This article appeared originally in Gulf News: link to original article
I was taken on a tour once of the Al Falah Compound in Abu Dhabi. For those who haven’t been there yet, the place is awesome.
I won’t get into the details of how every single thing was taken care of, from design to size and so on, but rather focus on what’s missing. The friend who took me on that tour proposed to Aldar Company a business idea that would benefit the entire compound (I didn’t refer to it as Aldar Surooh for a reason that you would figure out if you give them a call).
Anyways, the compound that consists of 5,000 houses lacks very basic, though essential, outlets. By that I mean a super/hyper market, laundry services, restaurant/catering services and a clinic/pharmacy, besides others. And for you to get from the compound to anywhere else, it’s no less than 30-40 minutes in all directions.
Now the best part in all of this is yet to come. For you to start a business, you should submit a full proposal that includes every single detail along with feasibility studies which makes that business idea ready to implement, not necessarily by the person making the proposal.
The reason I mention this story is that you do not need to come up with a multi-million worth of an idea to start a business. Let’s keep that for Silicon Valley. If you could come up with an idea that satisfies a need, then you can guarantee a cashflow and breakeven in no time.
This is exactly the case with Al Falah Compund. Not to kill innovation, but you got to ensure that the base that you are building on is right for entrepreneurship to prosper. In all Adnoc petrol stations and a few others, you would find a coffee machine that reads “Coffee Planet”.
The guy that established this is a true entrepreneur. While studying in Knowledge Village, Dubai, he recognised that there were no coffee shops over there. And instead of getting a franchise, he started his own.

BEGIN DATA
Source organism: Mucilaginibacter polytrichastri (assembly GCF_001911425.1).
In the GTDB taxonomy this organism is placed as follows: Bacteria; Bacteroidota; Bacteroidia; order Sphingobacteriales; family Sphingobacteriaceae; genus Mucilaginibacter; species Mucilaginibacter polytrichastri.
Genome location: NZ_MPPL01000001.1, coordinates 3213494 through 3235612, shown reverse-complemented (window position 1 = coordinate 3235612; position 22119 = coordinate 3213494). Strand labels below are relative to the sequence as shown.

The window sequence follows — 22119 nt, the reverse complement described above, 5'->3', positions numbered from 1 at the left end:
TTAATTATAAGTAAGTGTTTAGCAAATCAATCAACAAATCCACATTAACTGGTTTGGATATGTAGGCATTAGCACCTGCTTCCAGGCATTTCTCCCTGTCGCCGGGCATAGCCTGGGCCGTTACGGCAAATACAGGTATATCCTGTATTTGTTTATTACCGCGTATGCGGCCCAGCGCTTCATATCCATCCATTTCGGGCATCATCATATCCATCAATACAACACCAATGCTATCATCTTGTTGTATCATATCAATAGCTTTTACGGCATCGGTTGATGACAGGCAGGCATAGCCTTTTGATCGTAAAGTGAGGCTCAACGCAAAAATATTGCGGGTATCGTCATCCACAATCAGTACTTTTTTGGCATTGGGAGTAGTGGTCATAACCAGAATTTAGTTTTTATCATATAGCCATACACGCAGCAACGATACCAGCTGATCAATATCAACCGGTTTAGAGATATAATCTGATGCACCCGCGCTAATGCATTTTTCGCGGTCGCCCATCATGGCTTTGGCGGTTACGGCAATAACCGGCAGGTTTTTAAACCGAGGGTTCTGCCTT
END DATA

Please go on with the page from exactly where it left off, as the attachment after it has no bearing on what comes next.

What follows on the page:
Did the business do well? Yes. He satisfied a need in the market, a few thousands students and faculty, and didn’t stop there. The machines that you find in different petrol stations are the expansion of his business, alongside selling the very same coffee beans used in the coffee shop. Economies of scale are in full operational capacity!
I would agree that coming up with an exceptional idea that would lead to a billion dollar valuation is hard. But that doesn’t mean that you can’t make money. I am not going to lecture you on how you should do what you love and that money will come with it.
Instead, I encourage each and every one of you to find a need in the market and to materialise on it. If that need is a niche one, you have a better chance of bringing about an entrepreneurial evolution. A while ago, a website that deals with Arabic Internet Services, established in Amman, decided to acquire all the famous forums in the Mena region.
While building an empire of forums with many members participating in debates of all topics, the website transformed itself into a favourable marketing platform for companies wanting to sell to more than 350 million people. Later on, Yahoo decided to acquire this website with all of its affiliated services for no less than $80 million. Not only that, but such an evaluation was achieved in 10 years only! I am referring to Maktoob by the way.
In the UAE, interest-free funding for entrepreneurs comes from Khalifa Fund, Dubai SME, Ruwad and additional funding is available through banks. However, that is not an easy task. Ideas that survive and qualify for funding are not all great, and the ones that are great are not usually sustained by their initiators or their funding facilitators, who part at breakeven.
This is besides the usual communication issue where ideas either hit a dead end or get lost in the bureaucracy of the respective funding institution. Conclusion: no major success.
What young people need to understand is that we expect from them much more than just starting a cashflow kind of business, and that we expect them to be self-employed and to start hiring people; because it’s the only way out for the job market. Nevertheless, we expect businessmen to get into an angel investing mood or even a venture capitalist for the country to witness a new Emaar and create a success story similar to Dubai Mall in concept, but unique in its entirety.
Now the last thought that I want to leave with is this: do jobs added every year by existing companies match the number of university graduates?